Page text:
Native and Non-Native Processing of the Spanish Subjunctive of Doubt: An Eye- Tracking Study

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The present study examines the effect of Processing Instruction on nonnative Spanish speakers’ development of nativelike cognitive processing of the Spanish subjunctive of doubt, in addition to its durative effects. To analyze the effect of Processing Instruction on cognitive processing behaviors, 28 Spanish language learners enrolled in second- and third-semester Spanish courses and 8 native Spanish speakers (to provide a baseline measure) were recruited. The nonnative speakers were randomly assigned to two groups: a treatment group (processing instruction) and a control group (no instruction). All three participant groups took a pretest and posttest, and the nonnative speakers took a delayed posttest between four and eight weeks following the initial posttest. Through four eye-tracking measures on the area of interest (time to first fixation, first fixation duration, mean fixation duration, and number of fixations) plus measures of accuracy, native and nonnative speakers’ processing behaviors for both the indicative and subjunctive verb forms were captured in a multiple-choice sentence completion task. Results revealed that there was a significant effect of PI on nonnative speakers’ subjunctive item accuracy measures, but the scores did not reach a nativelike level. These gains were retained to some extent on the delayed posttest. Neither a significant effect nor nativelike level was observed for any of the eye-tracking measures across tests. However, the time to first fixation and mean duration fixation trend towards significance, and retention was also observed in these measures. These promising trends within the data support the effectiveness of PI and potential for development of nativelike processing behaviors.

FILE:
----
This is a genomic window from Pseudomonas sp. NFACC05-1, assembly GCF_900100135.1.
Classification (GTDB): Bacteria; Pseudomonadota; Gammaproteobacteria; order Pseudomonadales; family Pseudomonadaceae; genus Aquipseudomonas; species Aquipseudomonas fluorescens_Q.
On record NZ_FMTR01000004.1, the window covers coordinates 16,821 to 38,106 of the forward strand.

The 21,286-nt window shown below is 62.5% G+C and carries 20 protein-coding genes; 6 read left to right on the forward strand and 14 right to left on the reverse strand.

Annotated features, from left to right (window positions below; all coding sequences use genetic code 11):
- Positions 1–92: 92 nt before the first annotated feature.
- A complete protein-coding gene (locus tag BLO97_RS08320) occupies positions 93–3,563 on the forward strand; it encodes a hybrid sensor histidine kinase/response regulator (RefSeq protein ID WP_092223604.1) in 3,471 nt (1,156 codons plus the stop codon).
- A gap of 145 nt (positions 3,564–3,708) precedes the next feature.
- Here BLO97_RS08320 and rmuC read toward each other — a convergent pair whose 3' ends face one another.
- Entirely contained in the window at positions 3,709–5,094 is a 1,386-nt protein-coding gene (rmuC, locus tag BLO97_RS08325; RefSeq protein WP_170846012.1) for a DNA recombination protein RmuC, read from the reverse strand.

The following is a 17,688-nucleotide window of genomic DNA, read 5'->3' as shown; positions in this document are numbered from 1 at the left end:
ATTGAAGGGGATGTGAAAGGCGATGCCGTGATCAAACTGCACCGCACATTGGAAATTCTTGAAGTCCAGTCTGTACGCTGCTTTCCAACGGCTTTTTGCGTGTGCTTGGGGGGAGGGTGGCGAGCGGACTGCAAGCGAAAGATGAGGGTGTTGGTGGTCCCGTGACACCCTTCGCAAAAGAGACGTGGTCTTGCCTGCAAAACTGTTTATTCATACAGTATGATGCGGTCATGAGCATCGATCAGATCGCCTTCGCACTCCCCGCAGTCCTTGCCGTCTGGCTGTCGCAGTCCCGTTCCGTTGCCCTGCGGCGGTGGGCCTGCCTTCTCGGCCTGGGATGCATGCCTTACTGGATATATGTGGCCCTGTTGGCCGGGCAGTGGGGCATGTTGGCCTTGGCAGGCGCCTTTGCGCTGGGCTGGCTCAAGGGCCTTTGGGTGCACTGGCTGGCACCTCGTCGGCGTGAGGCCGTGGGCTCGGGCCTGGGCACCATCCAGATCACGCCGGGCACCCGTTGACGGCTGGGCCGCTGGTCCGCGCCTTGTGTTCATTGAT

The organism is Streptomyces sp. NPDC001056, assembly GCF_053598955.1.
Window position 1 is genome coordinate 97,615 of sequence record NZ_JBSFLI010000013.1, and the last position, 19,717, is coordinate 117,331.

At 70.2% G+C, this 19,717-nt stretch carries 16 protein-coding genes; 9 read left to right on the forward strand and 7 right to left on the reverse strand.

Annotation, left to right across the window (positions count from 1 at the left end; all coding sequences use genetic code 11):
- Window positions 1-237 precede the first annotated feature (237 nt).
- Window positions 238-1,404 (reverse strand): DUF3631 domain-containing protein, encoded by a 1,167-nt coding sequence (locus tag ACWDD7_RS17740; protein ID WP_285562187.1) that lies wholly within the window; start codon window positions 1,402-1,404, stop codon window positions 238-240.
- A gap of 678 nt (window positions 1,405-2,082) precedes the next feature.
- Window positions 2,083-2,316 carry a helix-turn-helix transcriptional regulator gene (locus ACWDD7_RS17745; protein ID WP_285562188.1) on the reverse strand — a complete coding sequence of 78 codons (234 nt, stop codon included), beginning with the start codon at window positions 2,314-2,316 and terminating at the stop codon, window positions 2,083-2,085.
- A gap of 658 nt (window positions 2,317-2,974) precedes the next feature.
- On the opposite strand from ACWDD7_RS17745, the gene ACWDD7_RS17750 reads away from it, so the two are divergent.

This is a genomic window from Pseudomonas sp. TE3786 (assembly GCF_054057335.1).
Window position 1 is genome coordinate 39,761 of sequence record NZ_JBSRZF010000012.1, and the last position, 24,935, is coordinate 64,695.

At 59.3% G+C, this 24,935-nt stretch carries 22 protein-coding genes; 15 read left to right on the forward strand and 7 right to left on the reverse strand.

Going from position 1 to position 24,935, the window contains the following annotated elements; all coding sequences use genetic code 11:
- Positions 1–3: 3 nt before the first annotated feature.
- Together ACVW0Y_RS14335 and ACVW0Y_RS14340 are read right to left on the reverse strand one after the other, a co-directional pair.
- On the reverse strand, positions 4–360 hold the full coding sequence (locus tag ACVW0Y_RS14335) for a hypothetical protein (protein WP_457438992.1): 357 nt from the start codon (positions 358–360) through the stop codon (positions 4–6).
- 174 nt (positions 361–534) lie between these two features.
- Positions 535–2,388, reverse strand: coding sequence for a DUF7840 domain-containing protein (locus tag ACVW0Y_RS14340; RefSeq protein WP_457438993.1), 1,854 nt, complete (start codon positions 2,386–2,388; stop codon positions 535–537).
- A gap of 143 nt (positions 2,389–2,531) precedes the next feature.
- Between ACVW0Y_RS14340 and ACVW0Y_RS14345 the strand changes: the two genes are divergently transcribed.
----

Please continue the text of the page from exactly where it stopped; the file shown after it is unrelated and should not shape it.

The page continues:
Embargo status: Restricted until 09/2028. To request the author grant access, click on the PDF link to the left.

processing instruction, subjunctive, eye tracking, nativelike processing, durative effects